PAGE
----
Oh Yeah, Listen First.

Teaching Interreligious Dialogue here in seminary, I decided to write my own book because I did not care much for the books that already exist in that topic. I was planning to give my latest group of students a “beta” version of the book to review. However, in a rare burst of energy I finished the book during Christmas break and published it online. (It is available HERE.)

Anyway, I still wanted comments from my students. I got some good ones back. Some small grammar problems were identified that I missed (isn’t that always the way it is?). My illustrations were useful but not aesthetically pleasing (as one of the few people on earth to have ever failed a 6th grade Art class, I am clearly “aesthetically-challenged”). They recommended that I add more examples (Yup. Good point). And they noted I should work more on some aspects of my discussion questions at the end of each chapter. Absolutely.  But I got one comment from the quietest student in my class. She mentioned that I should add a chapter on listening.

Of course!! Why did I not add a chapter on listening? In all my stuff on pastoral care, I emphasize listening. Lately, when I was leading a graduate level seminar on counseling, the group facilitator asked me what was the single most important skill that the students need to learn. I said it was to listen— since pastors do not like to listen.

Our training materials at our counseling center discuss issues of active listening, empathetic listening, head-level versus heart-level listening, as well as techniques to draw out more from others.

Even in the Dialogue book, I emphasize the idea that as one of the two in dialogue, one should should seek to listen more and talk less, especially in the stage where one is seeking to gain understanding and insight of the other.

So why did I not add a chapter on listening? I don’t know… perhaps it was because that topic was already in our pastoral care book. But that is hardly an excuse. Interreligious dialogue is one of a couple of major topics where Missions and Pastoral Care intersect (another is Missionary Member Care). The fact that listening was covered in our Pastoral Care book in no way suggests that it is not highly important in Interreligious Dialogue.

And let’s be honest. Most all of us are horrible at listening. We tend to hear, but not listen. This is even more true in interreligious dialogue where there is the temptation to think in apologetics mode— where the time alotted to the other in talking is used by oneself more in coming up with ways to undermine the other’s point, or to come up with a very persuasive statement— not to listening intently and respectfully.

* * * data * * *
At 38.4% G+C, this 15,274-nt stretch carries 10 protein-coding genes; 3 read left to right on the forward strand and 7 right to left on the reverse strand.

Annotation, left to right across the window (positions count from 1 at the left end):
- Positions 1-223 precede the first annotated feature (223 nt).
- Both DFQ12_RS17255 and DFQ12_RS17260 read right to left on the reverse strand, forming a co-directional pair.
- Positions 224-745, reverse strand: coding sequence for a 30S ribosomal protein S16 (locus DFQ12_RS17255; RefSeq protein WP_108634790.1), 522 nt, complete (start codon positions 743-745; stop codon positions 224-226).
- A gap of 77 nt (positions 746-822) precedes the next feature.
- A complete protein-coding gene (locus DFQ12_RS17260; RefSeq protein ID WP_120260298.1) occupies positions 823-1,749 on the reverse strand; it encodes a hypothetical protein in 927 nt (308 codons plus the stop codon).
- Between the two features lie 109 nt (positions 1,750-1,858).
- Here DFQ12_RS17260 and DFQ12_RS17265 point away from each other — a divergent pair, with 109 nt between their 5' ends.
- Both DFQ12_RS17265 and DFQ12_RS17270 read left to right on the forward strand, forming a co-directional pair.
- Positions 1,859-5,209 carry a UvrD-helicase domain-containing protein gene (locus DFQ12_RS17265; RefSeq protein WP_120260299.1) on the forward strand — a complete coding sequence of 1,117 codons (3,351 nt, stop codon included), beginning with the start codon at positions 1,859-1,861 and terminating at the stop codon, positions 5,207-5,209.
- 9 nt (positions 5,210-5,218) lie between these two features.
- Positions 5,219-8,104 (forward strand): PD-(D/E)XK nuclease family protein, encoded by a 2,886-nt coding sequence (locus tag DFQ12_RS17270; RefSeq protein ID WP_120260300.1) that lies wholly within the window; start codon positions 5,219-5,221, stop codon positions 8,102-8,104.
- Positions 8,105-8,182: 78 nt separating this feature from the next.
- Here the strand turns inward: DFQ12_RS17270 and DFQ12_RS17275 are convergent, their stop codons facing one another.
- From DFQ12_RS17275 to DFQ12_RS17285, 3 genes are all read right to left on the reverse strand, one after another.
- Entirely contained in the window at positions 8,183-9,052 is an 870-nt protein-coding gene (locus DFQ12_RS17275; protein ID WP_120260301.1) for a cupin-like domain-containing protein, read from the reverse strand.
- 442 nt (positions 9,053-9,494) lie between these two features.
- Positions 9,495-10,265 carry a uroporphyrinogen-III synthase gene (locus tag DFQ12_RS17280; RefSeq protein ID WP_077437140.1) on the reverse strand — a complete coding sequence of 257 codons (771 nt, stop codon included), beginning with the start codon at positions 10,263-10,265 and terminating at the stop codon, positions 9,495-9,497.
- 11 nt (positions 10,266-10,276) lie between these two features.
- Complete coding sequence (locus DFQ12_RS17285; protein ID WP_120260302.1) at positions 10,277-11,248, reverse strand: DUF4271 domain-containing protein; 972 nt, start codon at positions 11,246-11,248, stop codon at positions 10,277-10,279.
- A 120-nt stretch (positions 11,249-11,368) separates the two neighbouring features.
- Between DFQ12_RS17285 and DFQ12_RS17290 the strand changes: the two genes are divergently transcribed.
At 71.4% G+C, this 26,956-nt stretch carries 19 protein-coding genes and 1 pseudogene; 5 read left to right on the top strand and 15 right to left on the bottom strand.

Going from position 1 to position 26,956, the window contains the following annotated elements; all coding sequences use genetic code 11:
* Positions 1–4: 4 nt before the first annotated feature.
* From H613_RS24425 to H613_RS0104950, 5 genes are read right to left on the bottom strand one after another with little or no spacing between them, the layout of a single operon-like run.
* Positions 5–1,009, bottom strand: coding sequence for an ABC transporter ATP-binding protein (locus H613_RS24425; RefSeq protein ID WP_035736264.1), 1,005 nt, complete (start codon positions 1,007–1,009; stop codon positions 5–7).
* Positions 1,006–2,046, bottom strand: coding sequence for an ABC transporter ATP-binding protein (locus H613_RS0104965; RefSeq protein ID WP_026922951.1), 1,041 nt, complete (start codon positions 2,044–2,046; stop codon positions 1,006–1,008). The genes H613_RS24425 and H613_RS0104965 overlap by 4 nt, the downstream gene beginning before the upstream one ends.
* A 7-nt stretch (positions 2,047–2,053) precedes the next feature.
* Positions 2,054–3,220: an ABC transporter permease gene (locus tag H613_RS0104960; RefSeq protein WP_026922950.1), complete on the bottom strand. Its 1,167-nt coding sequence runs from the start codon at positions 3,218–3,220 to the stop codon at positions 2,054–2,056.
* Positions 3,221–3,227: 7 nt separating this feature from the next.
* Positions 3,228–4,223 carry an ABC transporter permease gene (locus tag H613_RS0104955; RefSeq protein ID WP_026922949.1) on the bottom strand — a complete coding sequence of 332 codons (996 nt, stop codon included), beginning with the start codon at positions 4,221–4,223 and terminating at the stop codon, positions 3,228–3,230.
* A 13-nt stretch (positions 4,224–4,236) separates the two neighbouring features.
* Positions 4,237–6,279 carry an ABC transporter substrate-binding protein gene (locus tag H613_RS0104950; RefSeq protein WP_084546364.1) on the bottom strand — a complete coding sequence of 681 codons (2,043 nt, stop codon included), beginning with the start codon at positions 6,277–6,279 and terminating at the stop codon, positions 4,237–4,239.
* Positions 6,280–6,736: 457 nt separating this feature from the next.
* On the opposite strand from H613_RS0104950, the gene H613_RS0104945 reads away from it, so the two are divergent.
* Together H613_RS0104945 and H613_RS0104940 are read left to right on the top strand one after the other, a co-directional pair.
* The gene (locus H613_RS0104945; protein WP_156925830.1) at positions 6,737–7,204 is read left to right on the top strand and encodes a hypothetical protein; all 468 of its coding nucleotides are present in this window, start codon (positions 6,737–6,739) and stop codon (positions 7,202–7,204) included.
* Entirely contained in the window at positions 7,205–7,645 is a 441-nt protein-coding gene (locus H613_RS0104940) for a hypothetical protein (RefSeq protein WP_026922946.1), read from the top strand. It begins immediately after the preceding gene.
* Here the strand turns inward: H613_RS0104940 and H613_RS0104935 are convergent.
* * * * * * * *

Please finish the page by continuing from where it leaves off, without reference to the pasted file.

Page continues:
Hopefully next year I can come up with a Rev. A to the book. At that time I will most definitely add a chapter on listening. Better figures?  Not so sure about that, but we shall see.

Dialogue Lessons from Westboro

I was watching a TED Talk of Megan Phelps-Roper. Image result for westboro baptistShe was raised up in Westboro Baptist Church, a small church in the United States known for its “hate speech.” Now I know sometimes people use the term “hate speech” pretty loosely, but I think most anyone would say that Westboro’s words and actions would fit the term “hate speech.”

Megan Phelps-Roper grew up in the church, part of the Phelps clan that founded and dominate the membership of that church. She actively supported the activities of the church but in her Twitter conversations with people who were part of groups that she was trained to hate, she gradually saw things differently. Today she supports open dialogue between different religious and politcal groups. I found two interesting things in her short presentation.

First, she noted the possible value of Social Media to break down barriers. She noted how social media helped her to see others differently. I found that surprising. Years ago I spent time on the religion forum of Compuserve (yes 30 years ago). We did talk to each other– people of other faiths. But we had people who maintained “decorum on the forum.” That was because there were people who loved to “flame.” They loved to attack other people. Seems strange that people who are interested in religion would want to attack each other— but history doesn’t lie. I actually got reprimanded once on the forum for using the weird and childish term “royally pissed.”  But over the years, and especially with most social media having little enforcement of standards of any sort, the situation has gotten worse. Trolls abound, and the comment section of many sites are just filled with mindless rage, vulgarity, filth, and generally ‘trollery.’ Why would they do this. I don’t know for sure, but as my youngest daughter said just tonight, “It is hard for people to see others as people behind a wall of text.” I find it strange that social media, a realm dominated by confirmation bias and pushback, could be a place to find acceptance from others. But as Megan noted, some responded differently than she expected. Some that she expressed hate against, responded in like manner reinforcing what she already thought about them (no surprise there). But some responded differently. That different response gradually led her to question what she believed.

Second, she listed four simple guidelines for cyber-dialogue. I like collecting lists for interreligious dialoge. This 4-point list has merit, and has the advantage of being pretty simple. I will list them with my own spin as commentary.

  • Don’t Assume Bad Intent. In fact, even in the case of Westboro, they believe they are right and that in spreading their message they are helping to make the world more moral— a better place. People rarely share their deeply held beliefs because they want to ruin people and make the world worse (although sometimes it is quite easy to wonder).
  • Ask Questions. People often want to talk but not listen. But asking helps you learn. It also makes the other person more likely to try to understand you. Counterintuitively, we best get people to trust us by our asking favors from them. When we go to others with honest questions and a willingness to learn, we build trust.